Playing Butterbox Babies (the movie)
Submitted by Kerry on Wed, 2009-04-08 18:31.
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[From: Sulivan Home Entertainment ]
"Butterbox Babies” is the shocking true story of Lila and William Young, owners of the Ideal Maternity Home for unwed mothers. Resented by the medical community, the Home falls under public scrutiny when a routine delivery of an infant results in the mysterious deaths of two patients. Soon, the Youngs are burying dead babies in butterboxes and selling healthy ones to childless couples. This is Canada’s highest-rated television movie ever and the Winner of the 1996 Gemini for Best Dramatic Movie.
- Survivors of dark episode in Canada's history by Susan K. Livio
- Butterbox Survivors - Life After The Ideal Maternity Home by Bob Hartlen
- Butterbox Babies - Baby Sales, Baby Deaths, New Revelations 15 Years Later by Bette L. Cahill
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then and now
Ever since I learned about the Butterbox Babies this case has intrigued me. In so many ways this case exemplifies what has been happening in adoption over the last century and a half. There are many facinating parallels between what happened at the Ideal Maternity Home and what happened in later years.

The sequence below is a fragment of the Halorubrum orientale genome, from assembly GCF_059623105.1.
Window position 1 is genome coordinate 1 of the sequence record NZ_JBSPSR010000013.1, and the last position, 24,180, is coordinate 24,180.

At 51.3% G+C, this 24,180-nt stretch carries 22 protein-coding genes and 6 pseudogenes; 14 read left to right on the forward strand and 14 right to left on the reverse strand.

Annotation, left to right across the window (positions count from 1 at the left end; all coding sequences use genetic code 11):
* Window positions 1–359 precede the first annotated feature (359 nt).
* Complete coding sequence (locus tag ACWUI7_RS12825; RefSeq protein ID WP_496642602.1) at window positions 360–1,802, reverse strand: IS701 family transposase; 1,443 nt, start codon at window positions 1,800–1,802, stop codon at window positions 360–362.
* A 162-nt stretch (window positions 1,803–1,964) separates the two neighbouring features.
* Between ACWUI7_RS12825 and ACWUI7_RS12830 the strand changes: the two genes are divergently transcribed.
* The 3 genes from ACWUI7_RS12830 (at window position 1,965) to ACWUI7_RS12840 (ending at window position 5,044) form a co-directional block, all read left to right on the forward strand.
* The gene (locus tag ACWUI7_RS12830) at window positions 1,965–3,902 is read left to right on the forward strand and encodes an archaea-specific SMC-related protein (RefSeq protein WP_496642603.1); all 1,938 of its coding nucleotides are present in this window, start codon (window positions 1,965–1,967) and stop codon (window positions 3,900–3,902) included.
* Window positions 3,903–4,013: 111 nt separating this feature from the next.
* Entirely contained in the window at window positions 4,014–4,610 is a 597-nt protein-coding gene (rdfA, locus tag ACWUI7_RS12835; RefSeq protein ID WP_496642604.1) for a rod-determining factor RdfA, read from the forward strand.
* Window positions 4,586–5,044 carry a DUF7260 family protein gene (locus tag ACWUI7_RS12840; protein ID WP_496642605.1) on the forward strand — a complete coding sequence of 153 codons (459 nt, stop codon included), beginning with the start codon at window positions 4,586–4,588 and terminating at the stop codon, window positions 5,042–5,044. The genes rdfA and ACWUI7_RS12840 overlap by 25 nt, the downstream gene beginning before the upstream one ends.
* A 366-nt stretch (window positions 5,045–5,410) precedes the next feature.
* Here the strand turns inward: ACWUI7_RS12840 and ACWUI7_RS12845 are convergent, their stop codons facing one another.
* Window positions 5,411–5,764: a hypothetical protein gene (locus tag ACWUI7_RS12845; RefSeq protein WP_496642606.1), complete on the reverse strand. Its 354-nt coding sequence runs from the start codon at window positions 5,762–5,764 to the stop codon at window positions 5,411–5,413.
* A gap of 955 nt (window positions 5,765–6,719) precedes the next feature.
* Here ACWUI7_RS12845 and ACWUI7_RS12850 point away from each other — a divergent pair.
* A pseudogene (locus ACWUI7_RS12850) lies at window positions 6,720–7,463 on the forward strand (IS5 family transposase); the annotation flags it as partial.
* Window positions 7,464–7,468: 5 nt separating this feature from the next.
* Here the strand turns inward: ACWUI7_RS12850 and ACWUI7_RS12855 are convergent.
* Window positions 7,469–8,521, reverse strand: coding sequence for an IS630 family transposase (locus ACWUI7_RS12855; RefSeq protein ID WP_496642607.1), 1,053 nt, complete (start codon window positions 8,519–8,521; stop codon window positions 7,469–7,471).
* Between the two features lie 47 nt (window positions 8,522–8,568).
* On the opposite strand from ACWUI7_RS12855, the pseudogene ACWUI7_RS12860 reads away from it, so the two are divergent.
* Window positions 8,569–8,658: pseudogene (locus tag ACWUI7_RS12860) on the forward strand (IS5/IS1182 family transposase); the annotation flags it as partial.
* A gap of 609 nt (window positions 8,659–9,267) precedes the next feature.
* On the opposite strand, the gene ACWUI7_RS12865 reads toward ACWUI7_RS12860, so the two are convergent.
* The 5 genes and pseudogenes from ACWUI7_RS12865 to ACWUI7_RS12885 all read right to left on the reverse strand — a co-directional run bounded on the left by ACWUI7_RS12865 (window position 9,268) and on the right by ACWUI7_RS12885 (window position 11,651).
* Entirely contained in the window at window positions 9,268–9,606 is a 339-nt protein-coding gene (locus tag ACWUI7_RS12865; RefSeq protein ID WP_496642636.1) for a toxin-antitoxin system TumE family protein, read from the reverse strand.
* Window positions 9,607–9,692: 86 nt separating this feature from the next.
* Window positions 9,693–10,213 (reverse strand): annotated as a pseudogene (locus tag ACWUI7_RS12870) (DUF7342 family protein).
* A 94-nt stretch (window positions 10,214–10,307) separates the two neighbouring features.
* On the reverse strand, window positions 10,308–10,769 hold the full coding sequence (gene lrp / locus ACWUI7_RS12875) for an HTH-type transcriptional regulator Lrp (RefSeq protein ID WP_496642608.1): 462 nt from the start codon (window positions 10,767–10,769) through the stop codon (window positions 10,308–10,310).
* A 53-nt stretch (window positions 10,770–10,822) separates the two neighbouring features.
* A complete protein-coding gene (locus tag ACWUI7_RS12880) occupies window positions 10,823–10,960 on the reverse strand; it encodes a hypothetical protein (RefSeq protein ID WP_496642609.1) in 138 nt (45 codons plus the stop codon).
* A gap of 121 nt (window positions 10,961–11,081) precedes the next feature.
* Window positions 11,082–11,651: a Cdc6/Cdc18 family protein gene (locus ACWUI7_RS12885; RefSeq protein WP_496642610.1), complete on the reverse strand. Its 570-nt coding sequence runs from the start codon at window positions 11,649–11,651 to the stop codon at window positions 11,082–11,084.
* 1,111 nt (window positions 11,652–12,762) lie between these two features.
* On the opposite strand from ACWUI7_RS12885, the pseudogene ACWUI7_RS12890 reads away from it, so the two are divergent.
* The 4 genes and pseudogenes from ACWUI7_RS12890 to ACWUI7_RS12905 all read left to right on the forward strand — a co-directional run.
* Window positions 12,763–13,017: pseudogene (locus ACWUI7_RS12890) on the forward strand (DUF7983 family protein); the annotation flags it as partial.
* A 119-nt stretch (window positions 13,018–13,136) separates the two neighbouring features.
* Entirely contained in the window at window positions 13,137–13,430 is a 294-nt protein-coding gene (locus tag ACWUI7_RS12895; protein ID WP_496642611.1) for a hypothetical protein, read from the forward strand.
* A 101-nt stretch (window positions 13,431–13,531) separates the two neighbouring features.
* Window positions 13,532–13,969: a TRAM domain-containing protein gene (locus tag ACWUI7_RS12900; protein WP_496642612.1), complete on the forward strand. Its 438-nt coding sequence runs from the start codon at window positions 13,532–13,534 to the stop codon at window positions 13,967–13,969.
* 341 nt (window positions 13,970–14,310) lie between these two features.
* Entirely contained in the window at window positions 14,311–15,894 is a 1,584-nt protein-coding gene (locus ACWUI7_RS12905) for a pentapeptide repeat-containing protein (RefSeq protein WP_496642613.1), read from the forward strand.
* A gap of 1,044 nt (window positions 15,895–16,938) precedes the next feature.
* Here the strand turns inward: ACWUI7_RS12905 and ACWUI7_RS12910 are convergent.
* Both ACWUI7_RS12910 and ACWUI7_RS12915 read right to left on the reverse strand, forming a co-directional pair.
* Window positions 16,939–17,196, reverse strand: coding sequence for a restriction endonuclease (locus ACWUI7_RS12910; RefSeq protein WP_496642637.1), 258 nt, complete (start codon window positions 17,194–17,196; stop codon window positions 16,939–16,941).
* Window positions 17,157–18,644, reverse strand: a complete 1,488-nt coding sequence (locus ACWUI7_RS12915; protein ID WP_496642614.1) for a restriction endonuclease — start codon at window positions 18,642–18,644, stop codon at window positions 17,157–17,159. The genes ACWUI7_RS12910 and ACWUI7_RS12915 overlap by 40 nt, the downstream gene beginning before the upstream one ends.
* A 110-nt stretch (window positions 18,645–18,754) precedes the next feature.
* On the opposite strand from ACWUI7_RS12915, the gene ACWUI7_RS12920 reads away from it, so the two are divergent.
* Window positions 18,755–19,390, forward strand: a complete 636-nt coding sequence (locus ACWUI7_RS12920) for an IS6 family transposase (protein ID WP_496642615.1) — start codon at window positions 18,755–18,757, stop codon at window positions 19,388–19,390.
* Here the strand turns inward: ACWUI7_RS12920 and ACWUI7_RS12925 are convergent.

The fact Youngs could get away with so much despite investigations is a theme that returns over and over. All through the 1970's and 1980's Seymour Kurtz was being investigated, Journalist ran many stories about his practices and even two congressional hearings paid attention to it. Despite all the attention he never got caught.
In Utah things have even gotten worse, because investigations are not even carried out and if they are, judges usually side with the adoption practitioners no matter how corrupt their business is.
And then we of course have inter-country adoption, a phenomenon already present in the Buttebox Baby case, and which has only grown over the years. Not a single country has ever done inter-country adoption without running into serious corruption and unethical practices.
So in the 80 years that have passed since the Butterbox Baby case emerged not much has changed, other than the fact that men no longer wear hats.